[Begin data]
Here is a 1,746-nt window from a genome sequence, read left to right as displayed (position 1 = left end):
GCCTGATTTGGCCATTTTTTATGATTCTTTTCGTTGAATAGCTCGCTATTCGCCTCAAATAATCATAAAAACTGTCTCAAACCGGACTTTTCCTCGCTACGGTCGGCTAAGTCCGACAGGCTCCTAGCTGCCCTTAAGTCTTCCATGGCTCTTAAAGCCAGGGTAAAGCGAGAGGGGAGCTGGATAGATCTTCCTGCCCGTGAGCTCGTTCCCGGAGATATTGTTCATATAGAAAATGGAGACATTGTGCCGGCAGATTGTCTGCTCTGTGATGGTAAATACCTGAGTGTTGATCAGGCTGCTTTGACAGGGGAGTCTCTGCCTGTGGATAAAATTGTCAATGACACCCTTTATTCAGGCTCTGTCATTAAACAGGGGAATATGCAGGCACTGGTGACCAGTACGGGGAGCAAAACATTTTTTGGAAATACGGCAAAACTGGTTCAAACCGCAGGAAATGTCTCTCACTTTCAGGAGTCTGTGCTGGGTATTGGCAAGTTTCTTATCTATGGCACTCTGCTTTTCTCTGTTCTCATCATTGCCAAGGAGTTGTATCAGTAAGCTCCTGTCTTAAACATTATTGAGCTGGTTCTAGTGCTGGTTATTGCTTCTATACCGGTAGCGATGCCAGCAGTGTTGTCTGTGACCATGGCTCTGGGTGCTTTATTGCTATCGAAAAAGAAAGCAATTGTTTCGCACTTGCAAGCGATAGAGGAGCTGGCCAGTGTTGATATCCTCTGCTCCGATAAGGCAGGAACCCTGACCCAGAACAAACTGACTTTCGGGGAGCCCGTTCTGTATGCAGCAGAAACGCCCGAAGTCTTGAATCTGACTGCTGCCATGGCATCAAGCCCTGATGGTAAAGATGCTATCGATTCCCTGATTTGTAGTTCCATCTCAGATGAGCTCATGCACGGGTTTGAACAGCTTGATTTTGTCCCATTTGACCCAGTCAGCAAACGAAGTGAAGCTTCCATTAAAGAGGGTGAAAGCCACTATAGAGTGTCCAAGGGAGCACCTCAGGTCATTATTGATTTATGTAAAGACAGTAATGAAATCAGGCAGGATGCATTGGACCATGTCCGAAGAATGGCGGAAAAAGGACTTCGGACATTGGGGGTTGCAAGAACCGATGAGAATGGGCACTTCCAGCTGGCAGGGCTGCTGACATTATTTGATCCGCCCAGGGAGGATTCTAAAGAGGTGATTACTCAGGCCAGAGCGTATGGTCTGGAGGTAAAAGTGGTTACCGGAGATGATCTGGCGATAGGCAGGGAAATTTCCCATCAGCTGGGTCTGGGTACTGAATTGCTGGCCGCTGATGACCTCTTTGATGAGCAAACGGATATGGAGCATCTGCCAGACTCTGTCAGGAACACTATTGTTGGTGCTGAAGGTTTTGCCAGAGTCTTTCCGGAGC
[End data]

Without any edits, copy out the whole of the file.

Here is a 1,746-nt window from a genome sequence, read left to right as displayed (position 1 = left end):
GCCTGATTTGGCCATTTTTTATGATTCTTTTCGTTGAATAGCTCGCTATTCGCCTCAAATAATCATAAAAACTGTCTCAAACCGGACTTTTCCTCGCTACGGTCGGCTAAGTCCGACAGGCTCCTAGCTGCCCTTAAGTCTTCCATGGCTCTTAAAGCCAGGGTAAAGCGAGAGGGGAGCTGGATAGATCTTCCTGCCCGTGAGCTCGTTCCCGGAGATATTGTTCATATAGAAAATGGAGACATTGTGCCGGCAGATTGTCTGCTCTGTGATGGTAAATACCTGAGTGTTGATCAGGCTGCTTTGACAGGGGAGTCTCTGCCTGTGGATAAAATTGTCAATGACACCCTTTATTCAGGCTCTGTCATTAAACAGGGGAATATGCAGGCACTGGTGACCAGTACGGGGAGCAAAACATTTTTTGGAAATACGGCAAAACTGGTTCAAACCGCAGGAAATGTCTCTCACTTTCAGGAGTCTGTGCTGGGTATTGGCAAGTTTCTTATCTATGGCACTCTGCTTTTCTCTGTTCTCATCATTGCCAAGGAGTTGTATCAGTAAGCTCCTGTCTTAAACATTATTGAGCTGGTTCTAGTGCTGGTTATTGCTTCTATACCGGTAGCGATGCCAGCAGTGTTGTCTGTGACCATGGCTCTGGGTGCTTTATTGCTATCGAAAAAGAAAGCAATTGTTTCGCACTTGCAAGCGATAGAGGAGCTGGCCAGTGTTGATATCCTCTGCTCCGATAAGGCAGGAACCCTGACCCAGAACAAACTGACTTTCGGGGAGCCCGTTCTGTATGCAGCAGAAACGCCCGAAGTCTTGAATCTGACTGCTGCCATGGCATCAAGCCCTGATGGTAAAGATGCTATCGATTCCCTGATTTGTAGTTCCATCTCAGATGAGCTCATGCACGGGTTTGAACAGCTTGATTTTGTCCCATTTGACCCAGTCAGCAAACGAAGTGAAGCTTCCATTAAAGAGGGTGAAAGCCACTATAGAGTGTCCAAGGGAGCACCTCAGGTCATTATTGATTTATGTAAAGACAGTAATGAAATCAGGCAGGATGCATTGGACCATGTCCGAAGAATGGCGGAAAAAGGACTTCGGACATTGGGGGTTGCAAGAACCGATGAGAATGGGCACTTCCAGCTGGCAGGGCTGCTGACATTATTTGATCCGCCCAGGGAGGATTCTAAAGAGGTGATTACTCAGGCCAGAGCGTATGGTCTGGAGGTAAAAGTGGTTACCGGAGATGATCTGGCGATAGGCAGGGAAATTTCCCATCAGCTGGGTCTGGGTACTGAATTGCTGGCCGCTGATGACCTCTTTGATGAGCAAACGGATATGGAGCATCTGCCAGACTCTGTCAGGAACACTATTGTTGGTGCTGAAGGTTTTGCCAGAGTCTTTCCGGAGC